Ruiz Jr is 32-1 overall with his lone loss coming at the hands of Joseph Parker in a failed WBO world title bid. That same WBO belt is now in the hands of Joshua as are the WBA and IBF belts.

Joshua was a big favorite over Jarrell Miller, his original opponent, who was denied a license in New York after testing positive for a buffet of steroids. Ruiz Jr took the fight with less than a full training camp, but you have to believe that he is going to come in highly motivated. Ruiz Jr has been caught at a different type of buffet, the all-you-can-eat kind, but even when in the best of shape his body type isn’t “poster boy material.” Miller was big and bulky as well, but he was a near 300 pounder whereas Ruiz Jr will come in between 250 and 260 pounds, which is right around Joshua’s size. Rather than slaying a 300-pound giant, he is facing a guy who is shorter and fatter than him, making it very hard for Joshua to look great on paper.

At +1500 will people bite on Ruiz Jr? He is more experienced than Miller and he is probably a better fighter overall and though he is facing a formidable champion, Joshua is not a finished product. Perhaps Joshua will be chasing an early finish, feeling the pressure of Wilder’s performance, and if so will he make a mistake that Ruiz can exploit? We are roughly 10 days from finding out.

MGM Grand Garden – Las Vegas, Nevada – Saturday, June 15, 2019

Heavyweight 12 rounds –

Tom Schwarz +1800 Over 9½ -105

Tyson Fury -3600 Under 9½ -125

Tyson Fury closes out the run of top heavyweights with a very deliberately chosen showcase fight against Tom Schwarz. Schwarz is 24 years old and 24-0 but he is a fighter who has come up on the regional German scene and as the old boxing cliche goes, there are levels to this game.

Former contender David Haye mounted a 2016 comeback, booking fights against Mark De Mori (30-1-2) and Arnold Gjergjaj (29-0). It took Haye precisely 6:42 to dispose of both of them, and though Fury is a completely different beast than Haye, the level difference between he and Schwarz may be even as striking.

Wilder has gotten through his “challenge” and if Fury and Joshua also emerge as winners as expected, it will leave several open questions –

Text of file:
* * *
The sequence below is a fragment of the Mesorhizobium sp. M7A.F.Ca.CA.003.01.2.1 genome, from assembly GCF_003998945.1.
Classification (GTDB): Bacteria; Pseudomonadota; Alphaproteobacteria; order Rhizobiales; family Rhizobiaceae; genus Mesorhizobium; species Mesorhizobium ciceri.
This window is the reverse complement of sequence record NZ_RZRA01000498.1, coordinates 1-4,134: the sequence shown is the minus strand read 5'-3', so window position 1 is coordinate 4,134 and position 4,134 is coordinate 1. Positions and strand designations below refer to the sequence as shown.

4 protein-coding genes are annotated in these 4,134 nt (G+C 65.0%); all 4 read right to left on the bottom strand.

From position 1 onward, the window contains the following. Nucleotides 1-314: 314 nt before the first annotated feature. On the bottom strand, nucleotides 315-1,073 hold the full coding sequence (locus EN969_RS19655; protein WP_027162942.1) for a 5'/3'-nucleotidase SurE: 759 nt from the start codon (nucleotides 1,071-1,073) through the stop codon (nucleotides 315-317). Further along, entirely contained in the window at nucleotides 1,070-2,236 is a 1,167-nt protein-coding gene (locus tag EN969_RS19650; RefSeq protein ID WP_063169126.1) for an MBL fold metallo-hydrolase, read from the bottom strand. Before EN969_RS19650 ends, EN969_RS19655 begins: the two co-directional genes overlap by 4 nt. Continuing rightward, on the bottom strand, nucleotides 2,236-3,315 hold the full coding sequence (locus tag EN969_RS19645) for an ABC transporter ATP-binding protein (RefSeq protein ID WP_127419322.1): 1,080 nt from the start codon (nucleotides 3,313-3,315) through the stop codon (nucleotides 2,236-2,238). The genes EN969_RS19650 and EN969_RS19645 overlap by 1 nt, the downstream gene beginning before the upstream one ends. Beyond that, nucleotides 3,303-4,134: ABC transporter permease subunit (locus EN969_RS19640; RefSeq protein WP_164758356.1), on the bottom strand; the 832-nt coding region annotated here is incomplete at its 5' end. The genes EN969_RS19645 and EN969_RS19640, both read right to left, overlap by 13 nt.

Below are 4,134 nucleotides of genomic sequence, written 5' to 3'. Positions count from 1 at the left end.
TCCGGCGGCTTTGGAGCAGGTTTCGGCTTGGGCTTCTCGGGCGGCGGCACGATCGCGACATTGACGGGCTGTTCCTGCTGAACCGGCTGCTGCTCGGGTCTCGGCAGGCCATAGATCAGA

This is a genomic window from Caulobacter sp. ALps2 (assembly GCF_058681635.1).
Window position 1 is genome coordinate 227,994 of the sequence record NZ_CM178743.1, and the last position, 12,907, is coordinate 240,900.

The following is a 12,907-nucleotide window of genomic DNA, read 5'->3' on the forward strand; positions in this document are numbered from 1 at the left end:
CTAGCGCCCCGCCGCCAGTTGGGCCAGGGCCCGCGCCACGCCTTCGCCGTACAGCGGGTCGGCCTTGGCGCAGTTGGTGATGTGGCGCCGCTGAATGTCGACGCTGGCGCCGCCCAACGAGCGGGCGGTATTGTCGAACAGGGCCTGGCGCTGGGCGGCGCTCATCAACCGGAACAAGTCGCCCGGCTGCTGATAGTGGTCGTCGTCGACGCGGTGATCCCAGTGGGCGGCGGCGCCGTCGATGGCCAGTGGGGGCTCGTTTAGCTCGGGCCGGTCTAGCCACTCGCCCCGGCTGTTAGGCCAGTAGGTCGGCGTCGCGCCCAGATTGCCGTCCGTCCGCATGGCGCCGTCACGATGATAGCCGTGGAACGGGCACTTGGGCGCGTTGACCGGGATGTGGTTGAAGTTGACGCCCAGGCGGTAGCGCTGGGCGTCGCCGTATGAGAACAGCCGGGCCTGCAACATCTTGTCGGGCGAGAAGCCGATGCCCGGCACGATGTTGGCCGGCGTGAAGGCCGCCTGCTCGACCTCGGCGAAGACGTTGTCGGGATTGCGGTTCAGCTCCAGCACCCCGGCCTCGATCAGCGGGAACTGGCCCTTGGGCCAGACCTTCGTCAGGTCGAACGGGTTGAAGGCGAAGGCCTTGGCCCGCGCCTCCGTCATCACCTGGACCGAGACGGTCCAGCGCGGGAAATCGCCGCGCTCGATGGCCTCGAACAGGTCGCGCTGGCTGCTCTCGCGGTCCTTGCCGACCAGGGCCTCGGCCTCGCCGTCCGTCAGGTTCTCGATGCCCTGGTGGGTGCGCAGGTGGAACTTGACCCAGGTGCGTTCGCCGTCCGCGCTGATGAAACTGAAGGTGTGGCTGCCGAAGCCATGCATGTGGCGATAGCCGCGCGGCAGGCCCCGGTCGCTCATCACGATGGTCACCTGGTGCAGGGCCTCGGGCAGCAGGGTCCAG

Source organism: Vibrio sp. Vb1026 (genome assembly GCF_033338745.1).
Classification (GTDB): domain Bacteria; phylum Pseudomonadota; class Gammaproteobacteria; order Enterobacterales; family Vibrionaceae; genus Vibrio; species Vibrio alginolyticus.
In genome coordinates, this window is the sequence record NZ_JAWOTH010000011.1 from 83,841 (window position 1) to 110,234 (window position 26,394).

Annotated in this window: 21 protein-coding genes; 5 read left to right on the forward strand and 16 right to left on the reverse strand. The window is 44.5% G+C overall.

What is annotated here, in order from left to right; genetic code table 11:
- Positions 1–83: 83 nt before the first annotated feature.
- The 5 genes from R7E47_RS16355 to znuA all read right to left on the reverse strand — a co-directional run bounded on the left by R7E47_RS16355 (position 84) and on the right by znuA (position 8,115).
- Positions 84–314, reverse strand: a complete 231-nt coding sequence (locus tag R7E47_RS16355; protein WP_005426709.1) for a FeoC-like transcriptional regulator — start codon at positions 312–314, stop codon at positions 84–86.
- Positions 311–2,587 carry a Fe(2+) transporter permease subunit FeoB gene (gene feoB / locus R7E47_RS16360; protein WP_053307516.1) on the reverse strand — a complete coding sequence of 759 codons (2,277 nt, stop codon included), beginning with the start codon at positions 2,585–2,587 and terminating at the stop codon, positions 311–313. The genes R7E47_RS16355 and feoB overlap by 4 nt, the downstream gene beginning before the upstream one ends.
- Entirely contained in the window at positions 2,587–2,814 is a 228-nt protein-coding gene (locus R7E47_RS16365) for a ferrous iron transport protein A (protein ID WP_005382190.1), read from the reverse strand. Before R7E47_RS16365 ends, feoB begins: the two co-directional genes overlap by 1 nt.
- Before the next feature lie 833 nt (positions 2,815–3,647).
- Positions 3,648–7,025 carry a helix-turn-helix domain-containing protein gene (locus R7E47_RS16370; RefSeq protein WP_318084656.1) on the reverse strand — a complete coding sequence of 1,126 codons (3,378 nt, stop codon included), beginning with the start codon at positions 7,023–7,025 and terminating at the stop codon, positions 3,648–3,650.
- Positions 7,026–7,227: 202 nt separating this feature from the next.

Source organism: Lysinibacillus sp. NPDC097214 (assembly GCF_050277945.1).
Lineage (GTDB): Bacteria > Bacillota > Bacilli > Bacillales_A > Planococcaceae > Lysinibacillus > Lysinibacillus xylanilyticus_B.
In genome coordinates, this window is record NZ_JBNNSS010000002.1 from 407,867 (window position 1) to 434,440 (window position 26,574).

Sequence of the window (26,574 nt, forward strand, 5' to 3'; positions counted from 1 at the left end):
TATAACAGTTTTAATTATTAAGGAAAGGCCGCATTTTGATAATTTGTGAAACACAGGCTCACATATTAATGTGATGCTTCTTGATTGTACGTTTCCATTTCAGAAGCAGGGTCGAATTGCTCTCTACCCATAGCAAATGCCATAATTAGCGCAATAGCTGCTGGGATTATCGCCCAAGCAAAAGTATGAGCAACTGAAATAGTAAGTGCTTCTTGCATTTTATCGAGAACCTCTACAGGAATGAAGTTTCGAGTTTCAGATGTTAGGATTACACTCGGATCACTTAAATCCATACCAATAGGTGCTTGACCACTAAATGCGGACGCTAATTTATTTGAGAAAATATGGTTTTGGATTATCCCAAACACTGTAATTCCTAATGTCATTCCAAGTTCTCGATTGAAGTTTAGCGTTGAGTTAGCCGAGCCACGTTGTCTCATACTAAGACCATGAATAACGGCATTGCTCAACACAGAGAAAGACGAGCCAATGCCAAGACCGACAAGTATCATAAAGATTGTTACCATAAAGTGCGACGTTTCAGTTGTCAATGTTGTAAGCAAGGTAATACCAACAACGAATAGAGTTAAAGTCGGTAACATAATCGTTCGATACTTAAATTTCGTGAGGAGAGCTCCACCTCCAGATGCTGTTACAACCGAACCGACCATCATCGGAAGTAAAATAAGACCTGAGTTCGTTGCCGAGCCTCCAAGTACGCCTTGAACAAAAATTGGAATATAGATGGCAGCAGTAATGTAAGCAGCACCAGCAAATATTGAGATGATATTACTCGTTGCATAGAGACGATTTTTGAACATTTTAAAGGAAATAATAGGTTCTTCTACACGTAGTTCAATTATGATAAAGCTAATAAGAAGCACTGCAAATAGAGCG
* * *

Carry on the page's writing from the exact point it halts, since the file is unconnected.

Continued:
– Will Fury vs Wilder 2 happen first, or will Wilder vs Joshua go down first? Could Joshua and Fury meet and freeze Wilder out?

And….

– Will we see any of these fights take place in 2019?

If Joshua or Fury stumble, it will only add to the chaos in the heavyweight division. But if the professional oddsmakers know anything, it isn’t likely to happen.

Check out more boxing news on video at The Boxing Channel

To comment on this story in The Fight Forum CLICK HERE

Continue Reading

Featured Articles

Three Punch Combo: An Early Look at Inoue-Donaire and Under the Radar Fights

Matt Andrzejewski

Published

on

Inoue vs Donaire

THREE PUNCH COMBO — This past Saturday, Naoya Inoue (18-0, 16 KO’s) punched his ticket to the bantamweight final in the World Boxing Super Series when he impressively knocked out Emmanuel Rodriguez in the second round of their scheduled 12-round fight. The win sets up a showdown with veteran Nonito Donaire (40-5, 26 KO’s) who punched his ticket to the final with an impressive knockout of Stephon Young last month.

As expected, Inoue has opened as a monstrous favorite in the betting markets. While this suggests a one-sided wipeout, I have some other thoughts.

Inoue is pound for pound one of, if not the, hardest puncher in the sport today and put that power on full display in his destruction of Rodriguez in the semi-finals. But having enormous power does not make him indestructible.

In watching that fight against Rodriguez, there were clearly flaws on display on the defensive side of Inoue’s game. For one, Inoue does not move his head at all and as such can be hit. Rodriguez landed several clean punches on Inoue in the first round. And Inoue frequently keeps his hands low looking to bait opponents into throwing to set up counter opportunities. It has worked so far but could be something he pays for down the road.